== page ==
Thank You for Your Service
Washington Post journalist David Finkel focuses on an often-neglected narrative: what happens when soldiers return home.
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“Thank You for Your Service” takes us to a numbing roundtable where four-star generals scrutinize this month’s military suicides, which occur at a rate nearing one per day. It shows a war widow on the day she finally moves out of the house she’d shared with her husband. It describes the routine one forgetful soldier must follow simply to make it to work – clothes laid out the night before, keys and wallet set by the microwave. It describes another soldier who takes 43 pills a day. It lingers over the daughter of a man whose face has been ground up by shrapnel. The girl begs to dye her hair blue. “We’re not trash,” the mother says, then asks, “Why?” “So when we go to Walmart,” the daughter replies, “people will stare at me and not Daddy."Skip to next paragraph
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For these people, the war makes everything – bills, spats, bedwetting kids—matter both less and more. The soldiers and their families aren’t always sympathetic. (Many seem petty, materialistic, and self-destructive.) But it also becomes clear that America is asking some of its most disadvantaged citizens – citizens without supportive families or solid mentors or even the ability to make a family budget – to assume the full burden of what Finkel calls “the after-war.” We all know, in the post-draft era, that more and more soldiers hail from poor and rural places. Finkel reminds us of an important corollary: More and more troubled veterans will come from (and return to) those places, as well.
If there’s one bad thing to say about “Thank You For Your Service” – and it too is a stretch – it’s that Finkel doesn’t present any major characters who’ve discovered a way to adjust. Even one veteran achieving something like balance would help humanize the others, would create a baseline against which they might seem even more affecting.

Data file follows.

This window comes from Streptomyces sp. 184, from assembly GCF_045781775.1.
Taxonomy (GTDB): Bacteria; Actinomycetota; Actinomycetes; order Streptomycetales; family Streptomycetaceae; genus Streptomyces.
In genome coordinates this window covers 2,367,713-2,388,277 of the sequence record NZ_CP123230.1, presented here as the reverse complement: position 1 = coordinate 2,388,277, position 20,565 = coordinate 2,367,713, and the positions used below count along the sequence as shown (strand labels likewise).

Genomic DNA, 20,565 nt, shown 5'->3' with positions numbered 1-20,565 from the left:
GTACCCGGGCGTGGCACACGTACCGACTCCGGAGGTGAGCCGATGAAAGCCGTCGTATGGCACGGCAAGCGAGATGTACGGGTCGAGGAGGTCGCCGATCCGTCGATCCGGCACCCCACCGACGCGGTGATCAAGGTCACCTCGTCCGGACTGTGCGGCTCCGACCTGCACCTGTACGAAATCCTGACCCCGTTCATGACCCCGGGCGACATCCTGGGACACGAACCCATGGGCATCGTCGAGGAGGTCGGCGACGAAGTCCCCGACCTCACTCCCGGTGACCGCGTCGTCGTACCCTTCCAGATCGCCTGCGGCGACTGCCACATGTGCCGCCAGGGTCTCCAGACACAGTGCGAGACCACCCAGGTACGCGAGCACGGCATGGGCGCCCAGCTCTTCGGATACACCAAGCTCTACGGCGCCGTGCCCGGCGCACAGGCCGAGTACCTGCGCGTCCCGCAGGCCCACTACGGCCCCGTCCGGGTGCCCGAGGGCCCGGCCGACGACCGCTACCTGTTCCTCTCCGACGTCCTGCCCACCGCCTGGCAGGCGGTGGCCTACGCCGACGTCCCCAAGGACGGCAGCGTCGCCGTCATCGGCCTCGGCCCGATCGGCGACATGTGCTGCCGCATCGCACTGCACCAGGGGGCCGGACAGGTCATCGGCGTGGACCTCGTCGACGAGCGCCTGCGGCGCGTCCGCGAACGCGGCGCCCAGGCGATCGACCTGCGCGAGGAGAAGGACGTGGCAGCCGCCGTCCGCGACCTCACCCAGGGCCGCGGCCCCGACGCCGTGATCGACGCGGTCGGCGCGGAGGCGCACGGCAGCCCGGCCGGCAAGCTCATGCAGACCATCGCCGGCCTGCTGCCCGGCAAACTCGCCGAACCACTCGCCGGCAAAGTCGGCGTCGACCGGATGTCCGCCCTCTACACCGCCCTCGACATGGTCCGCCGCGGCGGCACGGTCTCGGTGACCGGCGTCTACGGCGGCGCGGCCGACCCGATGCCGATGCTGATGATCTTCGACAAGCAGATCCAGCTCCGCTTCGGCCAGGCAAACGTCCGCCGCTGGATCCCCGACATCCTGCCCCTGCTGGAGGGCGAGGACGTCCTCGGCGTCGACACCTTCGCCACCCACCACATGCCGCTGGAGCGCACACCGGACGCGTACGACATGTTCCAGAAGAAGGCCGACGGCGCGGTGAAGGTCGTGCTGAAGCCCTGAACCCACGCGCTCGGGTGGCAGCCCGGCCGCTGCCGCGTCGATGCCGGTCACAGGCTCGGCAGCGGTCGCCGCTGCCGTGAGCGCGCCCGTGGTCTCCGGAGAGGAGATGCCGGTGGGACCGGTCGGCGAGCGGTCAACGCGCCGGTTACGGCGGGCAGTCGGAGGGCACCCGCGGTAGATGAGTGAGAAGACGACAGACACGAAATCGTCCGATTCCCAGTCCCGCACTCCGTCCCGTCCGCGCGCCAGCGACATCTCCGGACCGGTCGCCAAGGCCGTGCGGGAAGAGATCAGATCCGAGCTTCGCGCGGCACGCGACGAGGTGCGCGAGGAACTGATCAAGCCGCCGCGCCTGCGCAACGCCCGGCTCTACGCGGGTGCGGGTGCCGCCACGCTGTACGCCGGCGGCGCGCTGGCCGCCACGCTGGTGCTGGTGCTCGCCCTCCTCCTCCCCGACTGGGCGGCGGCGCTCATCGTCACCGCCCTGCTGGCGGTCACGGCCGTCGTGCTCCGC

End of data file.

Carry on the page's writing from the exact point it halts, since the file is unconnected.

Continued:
But Finkel wants to startle his readers. In another one of his vivid scenes, a group of fidgety soldiers works with their therapist. “I had a hard drive that I destroyed,” one veteran says, “[pictures of] us hanging out with dead bodies. At the time, I mean we were rockin’ and rollin’, we were mean mean killing machines. Now I look back and I’m like, God, what were we doing?” The therapist brings up the idea of habituation – that in Iraq the soldiers became habituated to violence and that now, back home, they need to habituate themselves to their lingering guilt.
It’s an idea that applies to the rest of us, as well. We’ve become habituated to the horrors of war, but we need to think deeply about the horrors that follow. A book like “Thank You for Your Service” will help, but it’s only a start. We need to confront these issues, but then we need to confront them again – much like the soldiers in that meeting, soldiers who, in Finkel’s description, keep grieving and talking and working: “Laughter. Tears. Smoke break."
Craig Fehrman is a Monitor contributor.
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